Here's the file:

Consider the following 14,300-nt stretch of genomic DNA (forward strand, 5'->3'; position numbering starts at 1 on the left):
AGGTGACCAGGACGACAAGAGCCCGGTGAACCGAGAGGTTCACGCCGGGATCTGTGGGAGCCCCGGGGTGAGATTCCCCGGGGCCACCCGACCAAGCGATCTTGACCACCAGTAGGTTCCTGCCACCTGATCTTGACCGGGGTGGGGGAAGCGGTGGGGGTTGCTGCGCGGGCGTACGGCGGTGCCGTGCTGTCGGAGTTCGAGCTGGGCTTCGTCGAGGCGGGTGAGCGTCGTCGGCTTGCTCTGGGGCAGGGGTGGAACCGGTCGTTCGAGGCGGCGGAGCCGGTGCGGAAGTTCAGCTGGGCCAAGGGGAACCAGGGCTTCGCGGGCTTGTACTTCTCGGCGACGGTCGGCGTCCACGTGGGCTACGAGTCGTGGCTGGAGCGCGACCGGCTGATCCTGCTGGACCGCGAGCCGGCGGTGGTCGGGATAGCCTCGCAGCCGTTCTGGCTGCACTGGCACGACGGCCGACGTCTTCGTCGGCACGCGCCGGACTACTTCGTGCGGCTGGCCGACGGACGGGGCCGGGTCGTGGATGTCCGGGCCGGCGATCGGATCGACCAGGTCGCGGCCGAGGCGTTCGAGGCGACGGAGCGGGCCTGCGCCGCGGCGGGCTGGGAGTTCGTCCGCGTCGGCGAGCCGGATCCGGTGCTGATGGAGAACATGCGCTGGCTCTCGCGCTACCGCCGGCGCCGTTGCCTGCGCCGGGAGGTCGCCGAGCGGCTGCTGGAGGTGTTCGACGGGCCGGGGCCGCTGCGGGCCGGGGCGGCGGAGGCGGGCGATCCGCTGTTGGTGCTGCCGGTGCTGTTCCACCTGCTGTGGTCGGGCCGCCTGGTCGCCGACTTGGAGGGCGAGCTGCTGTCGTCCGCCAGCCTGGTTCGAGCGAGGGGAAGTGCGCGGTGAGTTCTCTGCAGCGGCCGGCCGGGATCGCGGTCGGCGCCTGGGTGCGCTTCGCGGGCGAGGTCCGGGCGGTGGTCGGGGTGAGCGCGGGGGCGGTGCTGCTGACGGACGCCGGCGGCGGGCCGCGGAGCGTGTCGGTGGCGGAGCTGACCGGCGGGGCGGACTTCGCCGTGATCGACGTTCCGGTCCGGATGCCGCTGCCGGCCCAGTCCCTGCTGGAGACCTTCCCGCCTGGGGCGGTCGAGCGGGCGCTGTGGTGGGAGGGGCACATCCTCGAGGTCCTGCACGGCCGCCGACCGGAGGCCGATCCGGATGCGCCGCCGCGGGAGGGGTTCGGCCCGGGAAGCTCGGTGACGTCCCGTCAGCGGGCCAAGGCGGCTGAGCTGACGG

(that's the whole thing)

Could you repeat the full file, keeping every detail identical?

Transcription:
Consider the following 14,300-nt stretch of genomic DNA (forward strand, 5'->3'; position numbering starts at 1 on the left):
AGGTGACCAGGACGACAAGAGCCCGGTGAACCGAGAGGTTCACGCCGGGATCTGTGGGAGCCCCGGGGTGAGATTCCCCGGGGCCACCCGACCAAGCGATCTTGACCACCAGTAGGTTCCTGCCACCTGATCTTGACCGGGGTGGGGGAAGCGGTGGGGGTTGCTGCGCGGGCGTACGGCGGTGCCGTGCTGTCGGAGTTCGAGCTGGGCTTCGTCGAGGCGGGTGAGCGTCGTCGGCTTGCTCTGGGGCAGGGGTGGAACCGGTCGTTCGAGGCGGCGGAGCCGGTGCGGAAGTTCAGCTGGGCCAAGGGGAACCAGGGCTTCGCGGGCTTGTACTTCTCGGCGACGGTCGGCGTCCACGTGGGCTACGAGTCGTGGCTGGAGCGCGACCGGCTGATCCTGCTGGACCGCGAGCCGGCGGTGGTCGGGATAGCCTCGCAGCCGTTCTGGCTGCACTGGCACGACGGCCGACGTCTTCGTCGGCACGCGCCGGACTACTTCGTGCGGCTGGCCGACGGACGGGGCCGGGTCGTGGATGTCCGGGCCGGCGATCGGATCGACCAGGTCGCGGCCGAGGCGTTCGAGGCGACGGAGCGGGCCTGCGCCGCGGCGGGCTGGGAGTTCGTCCGCGTCGGCGAGCCGGATCCGGTGCTGATGGAGAACATGCGCTGGCTCTCGCGCTACCGCCGGCGCCGTTGCCTGCGCCGGGAGGTCGCCGAGCGGCTGCTGGAGGTGTTCGACGGGCCGGGGCCGCTGCGGGCCGGGGCGGCGGAGGCGGGCGATCCGCTGTTGGTGCTGCCGGTGCTGTTCCACCTGCTGTGGTCGGGCCGCCTGGTCGCCGACTTGGAGGGCGAGCTGCTGTCGTCCGCCAGCCTGGTTCGAGCGAGGGGAAGTGCGCGGTGAGTTCTCTGCAGCGGCCGGCCGGGATCGCGGTCGGCGCCTGGGTGCGCTTCGCGGGCGAGGTCCGGGCGGTGGTCGGGGTGAGCGCGGGGGCGGTGCTGCTGACGGACGCCGGCGGCGGGCCGCGGAGCGTGTCGGTGGCGGAGCTGACCGGCGGGGCGGACTTCGCCGTGATCGACGTTCCGGTCCGGATGCCGCTGCCGGCCCAGTCCCTGCTGGAGACCTTCCCGCCTGGGGCGGTCGAGCGGGCGCTGTGGTGGGAGGGGCACATCCTCGAGGTCCTGCACGGCCGCCGACCGGAGGCCGATCCGGATGCGCCGCCGCGGGAGGGGTTCGGCCCGGGAAGCTCGGTGACGTCCCGTCAGCGGGCCAAGGCGGCTGAGCTGACGG